While reading more about how this could be achieved, I have found a useful python lib sklearn-porter. It has the ability to convert trained ml models to C, Java, JavaScript and others. Since Scilab macros can be written as around C code, it would be useful to try out this method.

python model creation --> training --> convert to C code using sklearn-porter --> write wrappers around the C code so that it can be used in Scilab

What do you think? Please suggest.

Thanks
Philippe Saadé (ESI INENDI) Philippe Saadé (ESI INENDI)
Reply | Threaded
Open this post in threaded view
|  
Report Content as Inappropriate

Re: Machine Learning Toolbox : An alternative approach

Hello Mandar,

This is an interesting finding.

The use case, however, is probably not suited for "dynamic" usage of Python and immediate update of the converted object in Scilab.
I guess this approach would be interesting when a model has been fully trained and tested, and when one has particular needs of performance. Then, converting to C and wrapping it from within Scilab could be interesting.
Correct me if I am wrong : this would require user collaboration and would not be doable "in the background"?

The other remark I have is that this approach would be limited to Scikit Learn and would not apply to other Python-based ML frameworks (Keras, Pandas, etc.).

My advice would be to keep the "sklearn-porter" in mind but stick with the problem of convertion of complex ML objects from Python to Scilab.

What do you think ?

 

Cordialement – Best regards,

 

Philippe SAADÉ
Directeur Business Unit « Big Data Analytics » – ESI Group

 

ESI Group | 70 rue Robert | 69458 Lyon | France

Direct: +33 (0)4 78 14 12 16 – Cell: +33 (0)6 18 64 44 92 – Main: +33 (0)4 78 14 12 26

 

Email: [hidden email] – Skype: psaade.tel --- Be green : think before you print!

www.esi-group.com

 

Le 26/06/2017 à 07:21, mandroid6 a écrit :
Hello everyone,

Following last weeks discussion, I have been trying to find a way to convert
trained ml models in scikit-learn to Scilab context.

While reading more about how this could be achieved, I have found a useful
python lib sklearn-porter. It has the ability to convert trained ml models
to C, Java, JavaScript and others. Since Scilab macros can be written as
around C code, it would be useful to try out this method.

python model creation --> training --> convert to C code using
sklearn-porter --> write wrappers around the C code so that it can be used
in Scilab

What do you think? Please suggest.

Thanks



--
View this message in context: http://mailinglists.scilab.org/Gsoc-Machine-Learning-Toolbox-An-alternative-approach-tp4036586p4036659.html
Sent from the Scilab / GSOC - Mailing Lists Archives mailing list archive at Nabble.com.
_______________________________________________
gsoc mailing list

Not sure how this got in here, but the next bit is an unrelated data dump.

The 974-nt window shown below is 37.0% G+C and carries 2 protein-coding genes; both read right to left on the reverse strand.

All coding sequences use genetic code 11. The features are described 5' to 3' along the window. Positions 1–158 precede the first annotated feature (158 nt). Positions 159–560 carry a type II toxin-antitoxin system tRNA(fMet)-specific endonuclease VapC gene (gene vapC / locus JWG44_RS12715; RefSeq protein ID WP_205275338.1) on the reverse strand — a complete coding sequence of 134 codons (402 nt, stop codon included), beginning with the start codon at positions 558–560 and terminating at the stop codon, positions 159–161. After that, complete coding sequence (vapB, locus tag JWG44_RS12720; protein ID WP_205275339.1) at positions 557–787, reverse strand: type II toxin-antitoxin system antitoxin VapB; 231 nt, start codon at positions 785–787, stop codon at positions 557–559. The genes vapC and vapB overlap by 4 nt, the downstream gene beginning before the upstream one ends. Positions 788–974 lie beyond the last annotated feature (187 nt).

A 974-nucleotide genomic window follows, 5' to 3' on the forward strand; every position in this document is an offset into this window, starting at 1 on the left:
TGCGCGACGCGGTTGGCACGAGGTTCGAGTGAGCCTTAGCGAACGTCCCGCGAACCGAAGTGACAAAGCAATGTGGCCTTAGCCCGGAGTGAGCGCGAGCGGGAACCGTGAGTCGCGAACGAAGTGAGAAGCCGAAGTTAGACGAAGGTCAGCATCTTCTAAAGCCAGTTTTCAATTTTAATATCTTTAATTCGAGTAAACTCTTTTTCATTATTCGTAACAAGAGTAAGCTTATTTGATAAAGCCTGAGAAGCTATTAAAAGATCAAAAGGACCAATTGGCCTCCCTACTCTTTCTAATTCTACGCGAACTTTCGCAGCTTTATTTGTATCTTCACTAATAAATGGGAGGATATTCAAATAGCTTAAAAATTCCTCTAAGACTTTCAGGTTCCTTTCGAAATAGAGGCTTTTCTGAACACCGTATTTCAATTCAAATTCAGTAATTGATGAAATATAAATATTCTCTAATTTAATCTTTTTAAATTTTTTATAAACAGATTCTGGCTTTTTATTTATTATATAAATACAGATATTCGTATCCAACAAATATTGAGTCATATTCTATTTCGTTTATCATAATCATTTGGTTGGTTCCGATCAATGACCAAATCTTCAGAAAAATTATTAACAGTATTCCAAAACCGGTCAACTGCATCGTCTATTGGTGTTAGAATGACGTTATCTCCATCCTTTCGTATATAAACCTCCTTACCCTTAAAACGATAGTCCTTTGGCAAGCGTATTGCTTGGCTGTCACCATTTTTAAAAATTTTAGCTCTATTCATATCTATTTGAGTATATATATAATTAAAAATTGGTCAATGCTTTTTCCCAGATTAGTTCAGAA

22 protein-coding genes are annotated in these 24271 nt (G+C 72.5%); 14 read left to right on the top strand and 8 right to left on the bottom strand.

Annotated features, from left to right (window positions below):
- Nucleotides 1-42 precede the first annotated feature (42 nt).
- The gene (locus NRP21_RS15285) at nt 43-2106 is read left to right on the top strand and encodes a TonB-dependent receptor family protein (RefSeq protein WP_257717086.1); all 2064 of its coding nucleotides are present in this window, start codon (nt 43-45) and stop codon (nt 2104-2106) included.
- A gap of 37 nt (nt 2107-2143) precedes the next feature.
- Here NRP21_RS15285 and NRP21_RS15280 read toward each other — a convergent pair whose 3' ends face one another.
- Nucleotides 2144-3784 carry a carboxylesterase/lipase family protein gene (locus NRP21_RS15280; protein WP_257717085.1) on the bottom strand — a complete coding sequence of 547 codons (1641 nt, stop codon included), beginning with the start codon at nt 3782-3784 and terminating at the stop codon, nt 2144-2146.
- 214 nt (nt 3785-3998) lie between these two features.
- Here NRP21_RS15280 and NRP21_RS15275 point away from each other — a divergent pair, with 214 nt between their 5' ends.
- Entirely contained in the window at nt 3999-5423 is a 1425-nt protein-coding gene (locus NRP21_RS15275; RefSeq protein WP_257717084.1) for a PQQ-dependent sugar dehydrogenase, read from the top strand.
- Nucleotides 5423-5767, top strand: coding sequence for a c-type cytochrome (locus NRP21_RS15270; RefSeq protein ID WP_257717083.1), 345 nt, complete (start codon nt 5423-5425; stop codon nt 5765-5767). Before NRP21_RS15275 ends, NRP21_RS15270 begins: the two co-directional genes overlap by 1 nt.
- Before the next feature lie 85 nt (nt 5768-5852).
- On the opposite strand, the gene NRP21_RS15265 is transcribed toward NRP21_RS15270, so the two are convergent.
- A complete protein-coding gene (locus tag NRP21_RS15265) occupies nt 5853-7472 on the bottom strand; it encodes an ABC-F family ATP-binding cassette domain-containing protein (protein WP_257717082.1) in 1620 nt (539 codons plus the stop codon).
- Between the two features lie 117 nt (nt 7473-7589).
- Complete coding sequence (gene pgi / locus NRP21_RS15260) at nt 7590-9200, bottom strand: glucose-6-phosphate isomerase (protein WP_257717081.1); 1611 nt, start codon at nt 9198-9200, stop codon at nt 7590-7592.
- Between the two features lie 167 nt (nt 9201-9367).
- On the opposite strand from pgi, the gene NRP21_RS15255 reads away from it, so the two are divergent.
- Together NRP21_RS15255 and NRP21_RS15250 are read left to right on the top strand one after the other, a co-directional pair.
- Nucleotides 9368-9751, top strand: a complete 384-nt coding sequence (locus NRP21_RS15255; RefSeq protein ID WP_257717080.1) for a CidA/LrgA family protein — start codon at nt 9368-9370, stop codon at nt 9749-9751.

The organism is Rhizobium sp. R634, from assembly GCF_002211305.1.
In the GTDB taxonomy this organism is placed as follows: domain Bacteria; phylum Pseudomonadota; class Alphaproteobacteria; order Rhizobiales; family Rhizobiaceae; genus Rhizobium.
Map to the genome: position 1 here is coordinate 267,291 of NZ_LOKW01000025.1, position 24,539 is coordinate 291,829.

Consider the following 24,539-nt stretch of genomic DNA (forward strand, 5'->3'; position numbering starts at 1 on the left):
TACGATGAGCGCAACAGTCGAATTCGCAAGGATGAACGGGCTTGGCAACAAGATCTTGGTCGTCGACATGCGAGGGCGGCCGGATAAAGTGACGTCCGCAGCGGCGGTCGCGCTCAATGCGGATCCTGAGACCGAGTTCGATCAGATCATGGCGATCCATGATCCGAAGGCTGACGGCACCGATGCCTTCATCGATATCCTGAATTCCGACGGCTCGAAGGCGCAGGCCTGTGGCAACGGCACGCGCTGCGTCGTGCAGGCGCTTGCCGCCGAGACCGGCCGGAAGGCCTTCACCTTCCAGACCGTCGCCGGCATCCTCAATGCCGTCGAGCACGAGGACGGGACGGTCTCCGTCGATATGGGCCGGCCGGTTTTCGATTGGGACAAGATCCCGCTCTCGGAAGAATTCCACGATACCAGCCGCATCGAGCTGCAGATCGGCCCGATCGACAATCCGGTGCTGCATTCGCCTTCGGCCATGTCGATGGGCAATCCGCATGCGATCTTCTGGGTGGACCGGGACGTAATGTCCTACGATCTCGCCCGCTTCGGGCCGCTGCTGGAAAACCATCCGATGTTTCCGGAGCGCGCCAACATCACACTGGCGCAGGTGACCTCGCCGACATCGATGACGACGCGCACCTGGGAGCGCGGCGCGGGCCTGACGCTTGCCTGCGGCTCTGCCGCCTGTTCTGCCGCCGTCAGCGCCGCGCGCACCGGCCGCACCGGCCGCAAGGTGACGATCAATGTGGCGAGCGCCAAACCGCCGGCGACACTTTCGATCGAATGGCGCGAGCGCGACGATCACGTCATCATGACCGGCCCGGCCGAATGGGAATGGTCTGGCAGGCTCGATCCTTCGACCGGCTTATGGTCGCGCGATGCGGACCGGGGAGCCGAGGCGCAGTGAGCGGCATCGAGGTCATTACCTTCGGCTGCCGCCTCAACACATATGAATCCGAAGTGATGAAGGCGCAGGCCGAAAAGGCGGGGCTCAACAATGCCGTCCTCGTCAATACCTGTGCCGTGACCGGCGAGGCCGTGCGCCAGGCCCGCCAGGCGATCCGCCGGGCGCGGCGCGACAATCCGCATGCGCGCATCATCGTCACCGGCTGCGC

[hidden email]
http://lists.scilab.org/mailman/listinfo/gsoc


_______________________________________________
gsoc mailing list
[hidden email]
http://lists.scilab.org/mailman/listinfo/gsoc
Philippe Saadé (ESI INENDI) Philippe Saadé (ESI INENDI)
Reply | Threaded
Open this post in threaded view
|  
Report Content as Inappropriate

Re: Machine Learning Toolbox : An alternative approach

Hello again,

I have something else to add.
If you take a look at one of Scikit Learn source file, as the one for Ridge Regression : https://github.com/scikit-learn/scikit-learn/blob/master/sklearn/linear_model/ridge.py
It is not to hard to see that most returned objects are just plain Numpy objects.

This should be easily convertible to Scilab.
What do you think ?

 

Cordialement – Best regards,

 

Philippe SAADÉ

 

 

Le 26/06/2017 à 08:08, Philippe Saadé (ESI INENDI) a écrit :
Hello Mandar,

This is an interesting finding.

The use case, however, is probably not suited for "dynamic" usage of Python and immediate update of the converted object in Scilab.
I guess this approach would be interesting when a model has been fully trained and tested, and when one has particular needs of performance. Then, converting to C and wrapping it from within Scilab could be interesting.
Correct me if I am wrong : this would require user collaboration and would not be doable "in the background"?

The other remark I have is that this approach would be limited to Scikit Learn and would not apply to other Python-based ML frameworks (Keras, Pandas, etc.).

My advice would be to keep the "sklearn-porter" in mind but stick with the problem of convertion of complex ML objects from Python to Scilab.

What do you think ?

 

Cordialement – Best regards,

 

Philippe SAADÉ
Directeur Business Unit « Big Data Analytics » – ESI Group

 

ESI Group | 70 rue Robert | 69458 Lyon | France

Direct: +33 (0)4 78 14 12 16 – Cell: +33 (0)6 18 64 44 92 – Main: +33 (0)4 78 14 12 26

 

Email: [hidden email] – Skype: psaade.tel --- Be green : think before you print!

www.esi-group.com

 

Le 26/06/2017 à 07:21, mandroid6 a écrit :
Hello everyone,

Following last weeks discussion, I have been trying to find a way to convert
trained ml models in scikit-learn to Scilab context.

While reading more about how this could be achieved, I have found a useful
python lib sklearn-porter. It has the ability to convert trained ml models
to C, Java, JavaScript and others. Since Scilab macros can be written as
around C code, it would be useful to try out this method.

python model creation --> training --> convert to C code using
sklearn-porter --> write wrappers around the C code so that it can be used
in Scilab

What do you think? Please suggest.

Thanks



--
View this message in context: http://mailinglists.scilab.org/Gsoc-Machine-Learning-Toolbox-An-alternative-approach-tp4036586p4036659.html
Sent from the Scilab / GSOC - Mailing Lists Archives mailing list archive at Nabble.com.
_______________________________________________
gsoc mailing list
[hidden email]
http://lists.scilab.org/mailman/listinfo/gsoc



_______________________________________________
gsoc mailing list
[hidden email]
http://lists.scilab.org/mailman/listinfo/gsoc
mandroid6 mandroid6
Reply | Threaded
Open this post in threaded view
|